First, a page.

Perhaps the last thing most small business owners think about is planning for a potential natural disaster. Who has the time to prepare for something that may never happen?
But that attitude can come back to haunt you. A flood, drought, hurricane, fire—one of those calamities can put you out of business for weeks—or forever. And this summer’s volatile weather only serves to underscore the urgency of the matter. “Of the small businesses that are forced to close due to a disaster, at least one in four never reopens,” says Diana McClure, business resiliency manager for the Institute for Business & Home Safety. The upshot: You need a plan for what to do if disaster strikes so you can get back to business as quickly as possible.
Where to start? Consider the following points when forming your plan:
Assess your vulnerable areas. Start by determining the most likely threats to your business. If, for example, you’re in a region prone to flooding or high winds, begin there. Then pinpoint the potential consequences. Would you have to shut down your manufacturing plant? Would you need to move your offices to another location? Would employees have trouble getting to work? Finally, prioritize the most critical business functions, those operations you’d need to get up and running as quickly as possible. Remember: Your assessment doesn’t have to be perfect. “You can always go back and take another look,” says McClure. The important part is to get started.
Think of ways to address those risks. Look at your list of priorities and start at the top. McClure points to an insurance agency based in an area of the Midwest that’s experienced heavy flooding recently. To address the number one risk—that the operation would have to shut down—the agency runs two locations in different cities. “The chances of both offices going down at the same time are slim,” says McClure. Employees can also work from home if necessary. Plus, there’s a partnership with a temporary employment service, in case employees can’t handle a surge in demand from policy holders affected by flooding.
Make sure your data is protected. While most companies back up data, they don’t always do it correctly. “People will tell me they back up their information on a PC on their desk,” says McClure. “But if your building burns down, what do you do then?” One solution is to use an Internet service for storing data online. Then, periodically test your backup system to make sure you can easily get access to critical information.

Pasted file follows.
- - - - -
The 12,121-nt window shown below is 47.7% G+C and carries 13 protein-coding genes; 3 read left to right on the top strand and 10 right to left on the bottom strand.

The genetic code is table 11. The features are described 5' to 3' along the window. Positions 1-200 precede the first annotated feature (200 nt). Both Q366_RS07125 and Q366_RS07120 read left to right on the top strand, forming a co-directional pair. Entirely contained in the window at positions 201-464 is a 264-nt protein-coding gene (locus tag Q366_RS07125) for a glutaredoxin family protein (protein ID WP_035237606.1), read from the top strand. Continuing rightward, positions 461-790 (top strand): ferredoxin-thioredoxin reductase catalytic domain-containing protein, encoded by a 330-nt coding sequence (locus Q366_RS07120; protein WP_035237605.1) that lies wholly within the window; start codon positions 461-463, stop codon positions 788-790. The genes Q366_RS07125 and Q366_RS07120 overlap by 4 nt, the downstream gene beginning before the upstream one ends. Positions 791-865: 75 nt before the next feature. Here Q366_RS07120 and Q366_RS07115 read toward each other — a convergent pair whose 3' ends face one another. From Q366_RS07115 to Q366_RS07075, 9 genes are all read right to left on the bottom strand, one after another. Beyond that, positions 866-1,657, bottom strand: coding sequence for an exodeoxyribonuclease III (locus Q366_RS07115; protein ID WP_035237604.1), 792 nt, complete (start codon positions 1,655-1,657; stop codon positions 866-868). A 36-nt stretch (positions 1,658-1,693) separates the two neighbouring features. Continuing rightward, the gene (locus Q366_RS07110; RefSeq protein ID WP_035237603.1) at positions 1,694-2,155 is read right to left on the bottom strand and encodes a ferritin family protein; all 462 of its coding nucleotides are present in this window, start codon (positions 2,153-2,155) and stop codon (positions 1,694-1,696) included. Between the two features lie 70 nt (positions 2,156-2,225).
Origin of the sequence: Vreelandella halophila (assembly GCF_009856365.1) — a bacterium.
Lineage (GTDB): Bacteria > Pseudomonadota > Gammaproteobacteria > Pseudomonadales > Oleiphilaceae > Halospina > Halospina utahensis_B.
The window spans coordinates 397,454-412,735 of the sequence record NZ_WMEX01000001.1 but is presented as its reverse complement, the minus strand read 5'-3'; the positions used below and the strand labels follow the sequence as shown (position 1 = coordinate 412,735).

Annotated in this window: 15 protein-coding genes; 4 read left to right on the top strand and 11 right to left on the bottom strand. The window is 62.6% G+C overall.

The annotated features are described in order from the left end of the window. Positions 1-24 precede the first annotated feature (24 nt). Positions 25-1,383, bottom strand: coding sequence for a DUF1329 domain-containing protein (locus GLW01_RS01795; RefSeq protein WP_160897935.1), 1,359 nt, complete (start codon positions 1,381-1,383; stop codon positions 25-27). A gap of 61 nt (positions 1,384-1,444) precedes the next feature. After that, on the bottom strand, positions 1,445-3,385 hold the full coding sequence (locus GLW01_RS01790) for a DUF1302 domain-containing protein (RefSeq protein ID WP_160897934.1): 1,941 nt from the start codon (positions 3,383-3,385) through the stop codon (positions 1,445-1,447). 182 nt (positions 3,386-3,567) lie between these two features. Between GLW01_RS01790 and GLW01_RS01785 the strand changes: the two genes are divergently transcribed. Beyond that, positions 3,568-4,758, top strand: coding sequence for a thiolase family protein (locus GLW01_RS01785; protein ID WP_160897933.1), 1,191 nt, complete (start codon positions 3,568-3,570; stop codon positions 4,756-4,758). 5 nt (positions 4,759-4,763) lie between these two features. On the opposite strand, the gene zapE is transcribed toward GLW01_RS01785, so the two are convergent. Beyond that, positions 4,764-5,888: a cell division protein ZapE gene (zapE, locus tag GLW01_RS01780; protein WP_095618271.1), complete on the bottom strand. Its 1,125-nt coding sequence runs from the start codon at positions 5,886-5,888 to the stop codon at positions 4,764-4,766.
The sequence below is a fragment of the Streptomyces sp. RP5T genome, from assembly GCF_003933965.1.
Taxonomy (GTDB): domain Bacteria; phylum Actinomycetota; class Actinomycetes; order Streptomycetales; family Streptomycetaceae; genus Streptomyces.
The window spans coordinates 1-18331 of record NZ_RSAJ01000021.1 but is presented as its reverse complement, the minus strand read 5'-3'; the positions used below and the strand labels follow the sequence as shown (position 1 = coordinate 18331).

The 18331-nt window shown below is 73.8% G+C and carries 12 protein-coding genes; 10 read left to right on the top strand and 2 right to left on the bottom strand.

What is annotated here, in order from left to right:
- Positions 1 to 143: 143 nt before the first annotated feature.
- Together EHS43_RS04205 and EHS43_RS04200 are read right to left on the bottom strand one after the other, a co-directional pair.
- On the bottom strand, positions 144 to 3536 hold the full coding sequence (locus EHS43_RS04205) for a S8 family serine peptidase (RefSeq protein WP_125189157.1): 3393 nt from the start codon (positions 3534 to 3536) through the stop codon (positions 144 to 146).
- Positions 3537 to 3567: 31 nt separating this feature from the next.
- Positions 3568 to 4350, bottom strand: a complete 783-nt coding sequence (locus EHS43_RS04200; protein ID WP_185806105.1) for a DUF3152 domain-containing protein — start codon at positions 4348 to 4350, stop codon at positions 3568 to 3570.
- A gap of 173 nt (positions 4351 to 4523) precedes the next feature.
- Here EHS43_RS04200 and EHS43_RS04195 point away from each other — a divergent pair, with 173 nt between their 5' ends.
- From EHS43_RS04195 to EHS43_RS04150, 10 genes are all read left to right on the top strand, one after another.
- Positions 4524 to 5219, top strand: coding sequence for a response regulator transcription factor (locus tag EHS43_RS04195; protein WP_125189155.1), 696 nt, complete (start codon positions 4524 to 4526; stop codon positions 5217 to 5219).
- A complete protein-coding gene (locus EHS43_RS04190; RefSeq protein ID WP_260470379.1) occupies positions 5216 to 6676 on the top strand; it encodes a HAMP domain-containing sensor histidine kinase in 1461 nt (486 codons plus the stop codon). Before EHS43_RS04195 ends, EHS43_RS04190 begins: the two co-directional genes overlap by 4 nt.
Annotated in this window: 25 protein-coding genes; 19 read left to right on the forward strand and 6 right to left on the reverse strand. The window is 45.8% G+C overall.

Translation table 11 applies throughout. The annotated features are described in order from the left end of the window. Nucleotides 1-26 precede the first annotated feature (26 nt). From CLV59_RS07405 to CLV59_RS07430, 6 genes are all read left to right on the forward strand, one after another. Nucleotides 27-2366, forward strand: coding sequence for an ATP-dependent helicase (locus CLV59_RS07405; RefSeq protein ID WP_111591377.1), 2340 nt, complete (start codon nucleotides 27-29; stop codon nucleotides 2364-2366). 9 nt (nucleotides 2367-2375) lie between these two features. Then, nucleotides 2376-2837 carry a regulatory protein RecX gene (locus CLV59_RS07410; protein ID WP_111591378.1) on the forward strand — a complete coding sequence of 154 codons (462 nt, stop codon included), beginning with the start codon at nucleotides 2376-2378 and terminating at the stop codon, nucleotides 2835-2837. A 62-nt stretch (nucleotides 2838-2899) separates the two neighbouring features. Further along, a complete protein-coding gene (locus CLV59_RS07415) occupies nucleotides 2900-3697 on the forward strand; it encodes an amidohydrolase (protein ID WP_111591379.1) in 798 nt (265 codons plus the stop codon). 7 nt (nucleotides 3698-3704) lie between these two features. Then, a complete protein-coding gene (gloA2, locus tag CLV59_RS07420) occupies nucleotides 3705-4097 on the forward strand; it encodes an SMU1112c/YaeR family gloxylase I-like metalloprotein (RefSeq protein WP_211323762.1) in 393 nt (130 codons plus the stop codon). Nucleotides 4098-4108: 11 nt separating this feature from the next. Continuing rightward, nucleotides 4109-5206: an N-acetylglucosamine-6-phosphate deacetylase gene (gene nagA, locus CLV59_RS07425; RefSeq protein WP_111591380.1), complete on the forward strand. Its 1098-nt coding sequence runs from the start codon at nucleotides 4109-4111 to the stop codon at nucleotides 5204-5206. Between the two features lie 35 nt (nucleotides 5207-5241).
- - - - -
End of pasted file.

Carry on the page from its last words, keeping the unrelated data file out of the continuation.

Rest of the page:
Think about how to communicate with employees, vendors and customers. First, make sure you have contact information for all employees, including cell phone numbers and email addresses. You might also plan to post information on your website in case of an emergency. But you need contact information for important suppliers, as well. If, say, you’re operating out of a temporary office, they’ll have to know where to make deliveries. Finally, don’t forget key customers. “You want them to get the news from you, not your local TV news program,” says McClure. Make sure you can also contact them with information about just how long you’ll be closed for or a temporary location you might have moved to.
Address potential problems if suppliers are affected. In a major disaster, your vendors might also feel the pain. For critical supplies, it’s best to identify alternative providers to make sure you’re covered. That’s especially important if you only have one supplier. When making your choice, look for a company located in a different area, so it’s less likely to be affected by the same problem. And don’t wait for a disaster to start using the supplier. Get your contract worked out so you won’t have to scramble should something happen.
Think about personnel policies. If you have to shut down temporarily, will you pay your employees for the whole time? For a week? Ask them to use vacation time? Whatever you decide, make sure you let employees know. On another note, also think about cross-training, so that more than one person can take over a critical function, if necessary. And have employees write down the procedures to follow, so there’s a written manual to follow. Says McClure, “It’s all about planning ahead.”